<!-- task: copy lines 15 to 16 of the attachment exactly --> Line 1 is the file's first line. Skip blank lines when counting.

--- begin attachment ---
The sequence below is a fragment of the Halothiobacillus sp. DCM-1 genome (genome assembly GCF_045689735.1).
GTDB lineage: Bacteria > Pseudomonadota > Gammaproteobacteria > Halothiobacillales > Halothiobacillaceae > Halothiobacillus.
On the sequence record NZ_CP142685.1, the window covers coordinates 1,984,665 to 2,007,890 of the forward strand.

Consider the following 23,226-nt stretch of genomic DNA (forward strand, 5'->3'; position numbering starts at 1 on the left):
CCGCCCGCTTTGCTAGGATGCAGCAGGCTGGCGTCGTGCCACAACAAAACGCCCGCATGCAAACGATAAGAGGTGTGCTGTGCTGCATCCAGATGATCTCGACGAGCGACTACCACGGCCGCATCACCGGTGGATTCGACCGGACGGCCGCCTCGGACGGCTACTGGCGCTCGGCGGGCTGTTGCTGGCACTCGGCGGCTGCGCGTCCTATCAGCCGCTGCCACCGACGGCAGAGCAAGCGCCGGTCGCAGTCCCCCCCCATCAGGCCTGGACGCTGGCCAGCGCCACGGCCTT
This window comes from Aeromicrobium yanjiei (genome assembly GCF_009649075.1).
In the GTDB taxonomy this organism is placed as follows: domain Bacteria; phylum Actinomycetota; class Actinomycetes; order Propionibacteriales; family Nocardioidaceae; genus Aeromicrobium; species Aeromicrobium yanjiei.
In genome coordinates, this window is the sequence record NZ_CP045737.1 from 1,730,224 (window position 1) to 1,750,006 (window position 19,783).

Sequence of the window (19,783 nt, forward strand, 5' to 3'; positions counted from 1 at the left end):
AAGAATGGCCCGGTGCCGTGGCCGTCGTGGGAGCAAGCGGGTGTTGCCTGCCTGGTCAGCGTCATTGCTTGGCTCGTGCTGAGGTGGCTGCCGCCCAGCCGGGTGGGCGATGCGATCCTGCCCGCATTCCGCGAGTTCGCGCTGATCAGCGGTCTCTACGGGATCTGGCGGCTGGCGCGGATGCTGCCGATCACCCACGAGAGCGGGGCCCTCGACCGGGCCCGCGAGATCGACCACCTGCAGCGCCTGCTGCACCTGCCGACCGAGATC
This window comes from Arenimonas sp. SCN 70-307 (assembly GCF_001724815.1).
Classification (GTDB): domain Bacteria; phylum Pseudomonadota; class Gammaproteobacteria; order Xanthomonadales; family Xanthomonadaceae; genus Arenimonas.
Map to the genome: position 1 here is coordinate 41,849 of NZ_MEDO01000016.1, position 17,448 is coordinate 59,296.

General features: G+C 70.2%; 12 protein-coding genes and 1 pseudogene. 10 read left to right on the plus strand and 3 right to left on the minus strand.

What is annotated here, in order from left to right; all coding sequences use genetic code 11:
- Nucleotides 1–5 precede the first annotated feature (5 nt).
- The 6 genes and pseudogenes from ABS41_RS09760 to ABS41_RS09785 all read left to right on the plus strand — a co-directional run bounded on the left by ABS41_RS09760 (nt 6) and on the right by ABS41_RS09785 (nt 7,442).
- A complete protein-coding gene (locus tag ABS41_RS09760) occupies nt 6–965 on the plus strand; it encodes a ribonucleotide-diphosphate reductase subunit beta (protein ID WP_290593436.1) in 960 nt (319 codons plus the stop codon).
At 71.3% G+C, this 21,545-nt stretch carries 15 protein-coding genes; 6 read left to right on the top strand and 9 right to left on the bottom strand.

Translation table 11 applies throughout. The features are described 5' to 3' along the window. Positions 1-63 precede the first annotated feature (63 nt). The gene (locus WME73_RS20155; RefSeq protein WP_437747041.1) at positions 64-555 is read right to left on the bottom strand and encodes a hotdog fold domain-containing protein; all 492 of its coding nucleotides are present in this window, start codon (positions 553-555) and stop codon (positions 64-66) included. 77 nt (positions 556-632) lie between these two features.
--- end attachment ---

What is annotated here, in order from left to right; all coding sequences use genetic code 11:
- Nucleotides 1–5 precede the first annotated feature (5 nt).